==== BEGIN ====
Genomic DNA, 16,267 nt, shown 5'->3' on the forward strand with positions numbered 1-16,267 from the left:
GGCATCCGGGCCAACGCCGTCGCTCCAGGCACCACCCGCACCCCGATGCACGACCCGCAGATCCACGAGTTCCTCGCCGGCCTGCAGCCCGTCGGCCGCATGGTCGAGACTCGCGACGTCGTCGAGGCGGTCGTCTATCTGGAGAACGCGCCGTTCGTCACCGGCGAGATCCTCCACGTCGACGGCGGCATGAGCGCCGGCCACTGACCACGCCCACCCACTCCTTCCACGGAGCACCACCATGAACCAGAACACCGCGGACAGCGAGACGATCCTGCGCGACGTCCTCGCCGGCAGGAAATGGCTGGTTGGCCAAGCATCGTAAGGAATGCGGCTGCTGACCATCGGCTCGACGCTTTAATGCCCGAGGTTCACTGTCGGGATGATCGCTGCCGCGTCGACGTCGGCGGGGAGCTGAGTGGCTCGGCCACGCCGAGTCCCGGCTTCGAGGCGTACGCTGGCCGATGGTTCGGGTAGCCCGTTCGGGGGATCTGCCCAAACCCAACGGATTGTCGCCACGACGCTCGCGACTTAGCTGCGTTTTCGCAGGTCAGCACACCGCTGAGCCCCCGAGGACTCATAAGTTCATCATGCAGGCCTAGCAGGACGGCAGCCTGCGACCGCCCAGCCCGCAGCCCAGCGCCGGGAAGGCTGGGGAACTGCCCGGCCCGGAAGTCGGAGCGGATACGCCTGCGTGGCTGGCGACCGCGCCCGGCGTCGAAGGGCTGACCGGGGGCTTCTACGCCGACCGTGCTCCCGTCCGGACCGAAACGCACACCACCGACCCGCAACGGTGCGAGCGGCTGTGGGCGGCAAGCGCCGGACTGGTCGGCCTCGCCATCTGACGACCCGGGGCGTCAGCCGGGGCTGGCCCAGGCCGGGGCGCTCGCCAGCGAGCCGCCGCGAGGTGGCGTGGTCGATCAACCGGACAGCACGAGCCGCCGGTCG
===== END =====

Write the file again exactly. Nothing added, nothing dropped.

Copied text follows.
Genomic DNA, 16,267 nt, shown 5'->3' on the forward strand with positions numbered 1-16,267 from the left:
GGCATCCGGGCCAACGCCGTCGCTCCAGGCACCACCCGCACCCCGATGCACGACCCGCAGATCCACGAGTTCCTCGCCGGCCTGCAGCCCGTCGGCCGCATGGTCGAGACTCGCGACGTCGTCGAGGCGGTCGTCTATCTGGAGAACGCGCCGTTCGTCACCGGCGAGATCCTCCACGTCGACGGCGGCATGAGCGCCGGCCACTGACCACGCCCACCCACTCCTTCCACGGAGCACCACCATGAACCAGAACACCGCGGACAGCGAGACGATCCTGCGCGACGTCCTCGCCGGCAGGAAATGGCTGGTTGGCCAAGCATCGTAAGGAATGCGGCTGCTGACCATCGGCTCGACGCTTTAATGCCCGAGGTTCACTGTCGGGATGATCGCTGCCGCGTCGACGTCGGCGGGGAGCTGAGTGGCTCGGCCACGCCGAGTCCCGGCTTCGAGGCGTACGCTGGCCGATGGTTCGGGTAGCCCGTTCGGGGGATCTGCCCAAACCCAACGGATTGTCGCCACGACGCTCGCGACTTAGCTGCGTTTTCGCAGGTCAGCACACCGCTGAGCCCCCGAGGACTCATAAGTTCATCATGCAGGCCTAGCAGGACGGCAGCCTGCGACCGCCCAGCCCGCAGCCCAGCGCCGGGAAGGCTGGGGAACTGCCCGGCCCGGAAGTCGGAGCGGATACGCCTGCGTGGCTGGCGACCGCGCCCGGCGTCGAAGGGCTGACCGGGGGCTTCTACGCCGACCGTGCTCCCGTCCGGACCGAAACGCACACCACCGACCCGCAACGGTGCGAGCGGCTGTGGGCGGCAAGCGCCGGACTGGTCGGCCTCGCCATCTGACGACCCGGGGCGTCAGCCGGGGCTGGCCCAGGCCGGGGCGCTCGCCAGCGAGCCGCCGCGAGGTGGCGTGGTCGATCAACCGGACAGCACGAGCCGCCGGTCG